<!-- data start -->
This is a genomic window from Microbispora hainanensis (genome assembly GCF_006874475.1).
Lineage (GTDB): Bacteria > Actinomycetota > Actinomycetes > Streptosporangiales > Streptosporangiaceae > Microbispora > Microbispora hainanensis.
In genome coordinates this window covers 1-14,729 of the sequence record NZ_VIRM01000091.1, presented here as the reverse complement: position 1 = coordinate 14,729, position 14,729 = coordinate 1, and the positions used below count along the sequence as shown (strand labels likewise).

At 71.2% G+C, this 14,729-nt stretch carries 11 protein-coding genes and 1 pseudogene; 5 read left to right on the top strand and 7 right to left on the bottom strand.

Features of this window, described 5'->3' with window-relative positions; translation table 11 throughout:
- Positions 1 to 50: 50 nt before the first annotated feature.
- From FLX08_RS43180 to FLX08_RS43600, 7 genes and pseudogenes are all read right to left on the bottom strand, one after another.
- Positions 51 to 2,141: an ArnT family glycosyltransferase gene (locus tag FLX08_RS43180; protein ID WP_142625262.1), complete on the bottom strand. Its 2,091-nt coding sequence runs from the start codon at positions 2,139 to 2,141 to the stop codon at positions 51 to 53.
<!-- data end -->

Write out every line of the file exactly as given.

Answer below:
This is a genomic window from Microbispora hainanensis (genome assembly GCF_006874475.1).
Lineage (GTDB): Bacteria > Actinomycetota > Actinomycetes > Streptosporangiales > Streptosporangiaceae > Microbispora > Microbispora hainanensis.
In genome coordinates this window covers 1-14,729 of the sequence record NZ_VIRM01000091.1, presented here as the reverse complement: position 1 = coordinate 14,729, position 14,729 = coordinate 1, and the positions used below count along the sequence as shown (strand labels likewise).

At 71.2% G+C, this 14,729-nt stretch carries 11 protein-coding genes and 1 pseudogene; 5 read left to right on the top strand and 7 right to left on the bottom strand.

Features of this window, described 5'->3' with window-relative positions; translation table 11 throughout:
- Positions 1 to 50: 50 nt before the first annotated feature.
- From FLX08_RS43180 to FLX08_RS43600, 7 genes and pseudogenes are all read right to left on the bottom strand, one after another.
- Positions 51 to 2,141: an ArnT family glycosyltransferase gene (locus tag FLX08_RS43180; protein ID WP_142625262.1), complete on the bottom strand. Its 2,091-nt coding sequence runs from the start codon at positions 2,139 to 2,141 to the stop codon at positions 51 to 53.